Wednesday, November 2, 2011

Andrew Niccol: Of Time and the City (In Time)

Amanda Seyfried, Justin Timberlake, In Time, 20th Century Fox, 2011.

The Science-fiction film genre has taken a nosedive, of late, along with almost all other Hollywood genres. The status quo is barely hanging on, and the seams of the style are barely in place, thanks to films such as Danny Boyle's Sunshine and Duncan Jones' Moon. Writer-Director Andrew Niccol has always held a unique monopoly on Science-fiction American films. His philosophical leanings and hyper-stylized visuals led to Gattaca and Simone, two fantastically original sci-fiers (or in the case of the under-appreciated Simone, pseudo-sci-fier.).

Much of the same can be witnessed in his adventurous, fascinating new film, In Time. As with his iridescent Gattaca, Niccol sets his political parable in an Orwellian super-city structure, stratified by an obsession with time. The idea is ingenious, and for the most part, its originator holds his own, crafting an intoxicating, hyper stylized futureworld, shot through with a neo-noir retro vibe recalling Rudolph's Trouble in Mind. This is fitting, as In Time contains elements of both the Western and the Film Noir. Roger Deakins' camera is a miracle, mining the lights of another time, unifying the visual elements with the symbolic storyline.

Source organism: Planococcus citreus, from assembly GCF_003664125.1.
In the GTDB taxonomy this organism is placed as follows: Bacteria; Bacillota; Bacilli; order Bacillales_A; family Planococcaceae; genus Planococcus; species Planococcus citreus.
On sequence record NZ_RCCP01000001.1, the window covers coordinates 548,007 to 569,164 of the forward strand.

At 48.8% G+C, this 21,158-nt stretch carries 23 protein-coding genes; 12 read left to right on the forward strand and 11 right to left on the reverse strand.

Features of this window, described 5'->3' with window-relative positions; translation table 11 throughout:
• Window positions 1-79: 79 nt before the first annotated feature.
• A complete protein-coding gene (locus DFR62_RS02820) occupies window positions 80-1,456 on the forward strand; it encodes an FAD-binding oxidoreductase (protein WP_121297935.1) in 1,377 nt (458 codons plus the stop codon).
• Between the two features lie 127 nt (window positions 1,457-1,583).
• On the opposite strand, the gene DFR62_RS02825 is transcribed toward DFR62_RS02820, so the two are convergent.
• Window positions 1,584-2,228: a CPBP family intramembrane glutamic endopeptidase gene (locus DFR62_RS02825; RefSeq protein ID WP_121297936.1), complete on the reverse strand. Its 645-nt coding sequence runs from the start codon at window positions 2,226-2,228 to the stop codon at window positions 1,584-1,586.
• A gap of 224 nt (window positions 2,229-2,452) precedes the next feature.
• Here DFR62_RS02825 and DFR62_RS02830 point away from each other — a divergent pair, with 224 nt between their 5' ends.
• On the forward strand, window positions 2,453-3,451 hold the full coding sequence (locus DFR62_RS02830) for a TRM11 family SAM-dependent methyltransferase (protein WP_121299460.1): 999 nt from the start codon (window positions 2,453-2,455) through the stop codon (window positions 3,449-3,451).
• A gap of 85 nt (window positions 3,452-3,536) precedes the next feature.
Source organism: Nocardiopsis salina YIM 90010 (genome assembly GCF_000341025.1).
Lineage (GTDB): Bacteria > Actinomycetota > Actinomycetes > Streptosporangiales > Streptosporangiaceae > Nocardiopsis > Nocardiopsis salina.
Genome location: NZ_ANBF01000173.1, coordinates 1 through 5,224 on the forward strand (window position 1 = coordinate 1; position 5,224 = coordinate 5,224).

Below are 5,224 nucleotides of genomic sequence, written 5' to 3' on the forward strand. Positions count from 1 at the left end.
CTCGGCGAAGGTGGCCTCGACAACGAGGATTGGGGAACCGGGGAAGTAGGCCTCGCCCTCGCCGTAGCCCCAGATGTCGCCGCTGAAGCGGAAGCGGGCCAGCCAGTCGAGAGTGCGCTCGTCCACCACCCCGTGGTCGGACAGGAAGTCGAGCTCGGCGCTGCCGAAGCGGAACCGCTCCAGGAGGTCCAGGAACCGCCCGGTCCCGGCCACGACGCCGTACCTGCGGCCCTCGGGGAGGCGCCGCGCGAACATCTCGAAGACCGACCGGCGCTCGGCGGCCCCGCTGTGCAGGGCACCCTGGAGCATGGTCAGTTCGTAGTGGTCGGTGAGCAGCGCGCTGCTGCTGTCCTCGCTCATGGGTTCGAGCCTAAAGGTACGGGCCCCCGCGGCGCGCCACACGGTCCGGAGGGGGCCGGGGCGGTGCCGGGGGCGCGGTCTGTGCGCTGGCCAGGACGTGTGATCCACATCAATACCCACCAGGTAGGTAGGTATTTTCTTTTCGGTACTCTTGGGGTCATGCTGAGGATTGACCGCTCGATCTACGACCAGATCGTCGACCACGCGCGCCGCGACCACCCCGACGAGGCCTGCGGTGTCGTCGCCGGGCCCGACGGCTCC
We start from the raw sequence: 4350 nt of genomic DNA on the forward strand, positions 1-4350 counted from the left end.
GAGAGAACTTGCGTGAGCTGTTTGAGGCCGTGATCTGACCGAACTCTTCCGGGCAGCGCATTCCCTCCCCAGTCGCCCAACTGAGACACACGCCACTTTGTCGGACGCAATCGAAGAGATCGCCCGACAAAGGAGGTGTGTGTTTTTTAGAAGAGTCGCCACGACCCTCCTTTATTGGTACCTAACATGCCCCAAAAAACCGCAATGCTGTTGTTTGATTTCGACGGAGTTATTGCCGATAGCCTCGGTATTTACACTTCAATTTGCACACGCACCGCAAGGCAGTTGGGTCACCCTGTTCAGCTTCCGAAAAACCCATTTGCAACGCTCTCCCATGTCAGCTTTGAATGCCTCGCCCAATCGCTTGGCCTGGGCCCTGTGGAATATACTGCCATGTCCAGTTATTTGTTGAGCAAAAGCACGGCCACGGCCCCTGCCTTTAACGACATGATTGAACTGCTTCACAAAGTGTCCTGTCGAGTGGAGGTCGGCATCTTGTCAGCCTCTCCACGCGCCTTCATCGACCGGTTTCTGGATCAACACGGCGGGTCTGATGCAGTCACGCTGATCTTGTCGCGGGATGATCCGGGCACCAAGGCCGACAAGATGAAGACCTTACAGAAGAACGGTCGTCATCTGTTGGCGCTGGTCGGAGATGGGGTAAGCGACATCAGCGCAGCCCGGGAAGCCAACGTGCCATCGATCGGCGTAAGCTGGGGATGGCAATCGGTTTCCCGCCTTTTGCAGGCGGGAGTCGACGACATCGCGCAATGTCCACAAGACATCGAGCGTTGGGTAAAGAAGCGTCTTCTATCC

The cast is stellar, with Justin Timberlake carrying his first picture, proving once and for all that he is a gifted actor. Amanda Seyfried, Cillian Murphy, Vincent Kartheiser, Johnny Galecki, Olivia Wilde and Alex Pettyfer are all in top form. Although Niccol loses focus in the Bonnie and Clyde stretches, his runaway love story works. Craig Armstrong's music score soars over the well executed chase scenes.

Niccol has always displayed an endearing potential for mastering his own corner of the Sci-fi genre. His fixation on the constructs of our world were demonstrated brilliantly in his screenplay for Peter Weir's The Truman Show. With his most recent film, he displays yet again his staggering singularity as an architect of cinematic cities and time.

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